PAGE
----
Meaning, Purpose, and Legacy (Part 2)

(an excerpt from It’s Not About the Sex, Chapter Eleven)

In my book It’s Not About the Sex, Chapter Eleven was originally developed during my coach training when I began pondering the bigger existential questions of purpose, meaning, and legacy. Here is an excerpt:

Purpose and Direction
You might feel eager to move into action before you’ve established direction or purpose. For example, you want to start dating but haven’t given yourself time and space to come up with a safe dating plan. The first step is to slow down and listen to your unique rhythm. What matters most to you about dating again? Rather than moving immediately into action, consider how you would like to go about this differently at this point in your recovery. If you have a coach, use them as a sounding board to prepare you for a thoughtful entry back into the dating world.

Discovering Legacy
Life is short and unpredictable, so from this point forward, consider what you would like to leave behind. It may be a material item or a character trait, and it can be big or small. Most of us don’t think about our legacy because that requires thinking about death, and end-of-life issues are taboo in our society. But considering your and other people’s legacies can be inspiring. My grandmother lived a simple life, but the tremendous love she shared with my family lives on. Because our hearts were so closely intertwined, her legacy lives on in me. She wasn’t a woman of strong financial means, but the way she donated her time and energy to others was bountiful. Nobody can ever replace her incomparable baking, and she fed me in so many other ways too that I am forever grateful. As I stated, my grandmother and my dog were the two primary reasons I survived my chaotic childhood. They are part of my Universal Energy.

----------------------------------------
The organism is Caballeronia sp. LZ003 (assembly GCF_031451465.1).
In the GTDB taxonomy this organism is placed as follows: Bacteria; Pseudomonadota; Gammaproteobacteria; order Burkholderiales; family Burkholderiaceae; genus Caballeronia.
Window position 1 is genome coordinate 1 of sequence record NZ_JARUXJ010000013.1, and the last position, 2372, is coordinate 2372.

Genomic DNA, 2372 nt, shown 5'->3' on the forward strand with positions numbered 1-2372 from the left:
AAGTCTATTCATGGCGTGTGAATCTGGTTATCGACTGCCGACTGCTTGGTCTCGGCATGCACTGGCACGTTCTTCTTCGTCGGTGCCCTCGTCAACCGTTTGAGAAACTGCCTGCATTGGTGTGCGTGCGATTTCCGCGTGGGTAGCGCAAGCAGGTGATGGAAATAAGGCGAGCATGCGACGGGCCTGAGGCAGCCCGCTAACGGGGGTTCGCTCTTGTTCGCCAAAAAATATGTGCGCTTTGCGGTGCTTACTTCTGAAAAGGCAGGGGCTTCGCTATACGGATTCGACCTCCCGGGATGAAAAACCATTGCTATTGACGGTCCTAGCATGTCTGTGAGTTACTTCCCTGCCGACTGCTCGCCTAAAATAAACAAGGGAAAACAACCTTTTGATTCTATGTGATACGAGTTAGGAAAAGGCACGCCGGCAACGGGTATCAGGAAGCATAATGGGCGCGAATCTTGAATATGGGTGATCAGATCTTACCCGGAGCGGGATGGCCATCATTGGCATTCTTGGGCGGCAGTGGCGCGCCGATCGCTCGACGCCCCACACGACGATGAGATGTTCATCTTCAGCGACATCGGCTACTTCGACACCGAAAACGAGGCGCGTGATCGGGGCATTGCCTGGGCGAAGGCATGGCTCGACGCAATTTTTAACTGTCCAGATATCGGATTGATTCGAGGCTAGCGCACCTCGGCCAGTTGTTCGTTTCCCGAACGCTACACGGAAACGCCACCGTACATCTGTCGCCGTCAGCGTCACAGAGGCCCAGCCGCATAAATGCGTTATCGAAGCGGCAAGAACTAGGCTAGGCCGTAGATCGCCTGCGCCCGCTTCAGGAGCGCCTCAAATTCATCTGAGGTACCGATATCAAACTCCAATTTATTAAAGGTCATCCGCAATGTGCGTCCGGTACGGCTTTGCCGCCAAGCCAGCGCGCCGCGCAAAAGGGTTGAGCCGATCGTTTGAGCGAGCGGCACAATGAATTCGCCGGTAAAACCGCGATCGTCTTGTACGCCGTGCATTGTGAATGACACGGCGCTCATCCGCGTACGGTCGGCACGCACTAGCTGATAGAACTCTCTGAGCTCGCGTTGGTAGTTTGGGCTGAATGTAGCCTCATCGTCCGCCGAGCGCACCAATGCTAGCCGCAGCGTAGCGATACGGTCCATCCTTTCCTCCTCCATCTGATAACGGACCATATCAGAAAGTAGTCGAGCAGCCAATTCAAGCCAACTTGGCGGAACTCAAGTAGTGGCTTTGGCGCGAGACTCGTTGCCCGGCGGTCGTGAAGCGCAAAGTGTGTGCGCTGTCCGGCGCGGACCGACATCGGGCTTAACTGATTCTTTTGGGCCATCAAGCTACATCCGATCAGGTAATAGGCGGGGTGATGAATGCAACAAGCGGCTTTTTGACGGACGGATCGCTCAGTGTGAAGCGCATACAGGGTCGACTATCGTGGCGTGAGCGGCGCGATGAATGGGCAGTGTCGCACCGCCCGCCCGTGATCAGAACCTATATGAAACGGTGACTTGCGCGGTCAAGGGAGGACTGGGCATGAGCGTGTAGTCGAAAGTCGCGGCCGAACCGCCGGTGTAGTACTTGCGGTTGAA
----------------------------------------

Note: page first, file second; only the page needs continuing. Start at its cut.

How would you like to be remembered?
Colin: As someone who mattered in people’s lives. Did I make a difference in this world? Did I touch people in a way that affected them in a loving way?

Alex: I want to be remembered as someone kind and gentle who didn’t take himself too seriously. I want to say that I was someone who lived in my heart, not in my head.

Seth: That I’m a really good dad and partner.

Mario: As an agent of serenity, reassurance, and support.

Robert: As truthful and joyful, with a sense of humor and depth.

As I ask myself this same question, it feels too big for words. My calling has been to help others be their best selves and experience love and deeper connection. But to put it another way, I believe my legacy is to give back what I’ve been given. Much love has been freely shared with me. So how would I like to be remembered? As a human who tried.

Action Steps:

  1. Don’t be intimidated by spirituality. It’s whatever gives your life meaning. Using this perspective, find what spirituality means to you.
  1. Purpose includes love, kindness, beauty, and compassion. Be mindful of these elements in your everyday life. Track them for thirty days, and notice what happens inside of you.
  1. A mission statement is a spiritual compass. If your actions and values align, you’ll move forward with ease and flow. Write a mission statement that combines your values with actions and receivers.
  1. One of recovery’s most powerful gifts is the opportunity to give back to others. That generosity of spirit will be your legacy. Name a few recent occasions when you demonstrated other-centeredness most fully.

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